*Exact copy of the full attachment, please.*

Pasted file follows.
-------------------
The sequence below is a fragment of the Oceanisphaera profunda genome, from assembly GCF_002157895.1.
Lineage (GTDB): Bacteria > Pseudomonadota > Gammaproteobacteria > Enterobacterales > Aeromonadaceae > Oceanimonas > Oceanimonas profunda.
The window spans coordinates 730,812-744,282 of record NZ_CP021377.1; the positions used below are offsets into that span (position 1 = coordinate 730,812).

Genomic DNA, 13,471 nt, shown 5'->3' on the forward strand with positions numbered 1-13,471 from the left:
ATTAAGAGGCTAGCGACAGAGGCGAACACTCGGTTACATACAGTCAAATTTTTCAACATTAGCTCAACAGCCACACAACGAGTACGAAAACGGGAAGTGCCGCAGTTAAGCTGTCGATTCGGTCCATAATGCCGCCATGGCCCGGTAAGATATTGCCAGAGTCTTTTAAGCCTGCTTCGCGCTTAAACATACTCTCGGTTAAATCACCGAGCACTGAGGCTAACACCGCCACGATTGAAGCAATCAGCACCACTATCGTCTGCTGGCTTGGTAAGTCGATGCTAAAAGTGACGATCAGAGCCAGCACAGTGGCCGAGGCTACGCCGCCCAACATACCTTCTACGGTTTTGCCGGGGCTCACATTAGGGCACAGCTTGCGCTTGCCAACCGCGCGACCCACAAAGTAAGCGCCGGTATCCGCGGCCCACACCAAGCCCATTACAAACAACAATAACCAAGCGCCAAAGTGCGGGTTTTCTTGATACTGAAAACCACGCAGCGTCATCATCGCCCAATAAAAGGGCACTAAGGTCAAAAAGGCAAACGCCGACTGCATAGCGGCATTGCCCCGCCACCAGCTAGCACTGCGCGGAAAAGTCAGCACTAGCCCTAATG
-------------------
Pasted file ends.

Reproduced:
The sequence below is a fragment of the Oceanisphaera profunda genome, from assembly GCF_002157895.1.
Lineage (GTDB): Bacteria > Pseudomonadota > Gammaproteobacteria > Enterobacterales > Aeromonadaceae > Oceanimonas > Oceanimonas profunda.
The window spans coordinates 730,812-744,282 of record NZ_CP021377.1; the positions used below are offsets into that span (position 1 = coordinate 730,812).

Genomic DNA, 13,471 nt, shown 5'->3' on the forward strand with positions numbered 1-13,471 from the left:
ATTAAGAGGCTAGCGACAGAGGCGAACACTCGGTTACATACAGTCAAATTTTTCAACATTAGCTCAACAGCCACACAACGAGTACGAAAACGGGAAGTGCCGCAGTTAAGCTGTCGATTCGGTCCATAATGCCGCCATGGCCCGGTAAGATATTGCCAGAGTCTTTTAAGCCTGCTTCGCGCTTAAACATACTCTCGGTTAAATCACCGAGCACTGAGGCTAACACCGCCACGATTGAAGCAATCAGCACCACTATCGTCTGCTGGCTTGGTAAGTCGATGCTAAAAGTGACGATCAGAGCCAGCACAGTGGCCGAGGCTACGCCGCCCAACATACCTTCTACGGTTTTGCCGGGGCTCACATTAGGGCACAGCTTGCGCTTGCCAACCGCGCGACCCACAAAGTAAGCGCCGGTATCCGCGGCCCACACCAAGCCCATTACAAACAACAATAACCAAGCGCCAAAGTGCGGGTTTTCTTGATACTGAAAACCACGCAGCGTCATCATCGCCCAATAAAAGGGCACTAAGGTCAAAAAGGCAAACGCCGACTGCATAGCGGCATTGCCCCGCCACCAGCTAGCACTGCGCGGAAAAGTCAGCACTAGCCCTAATG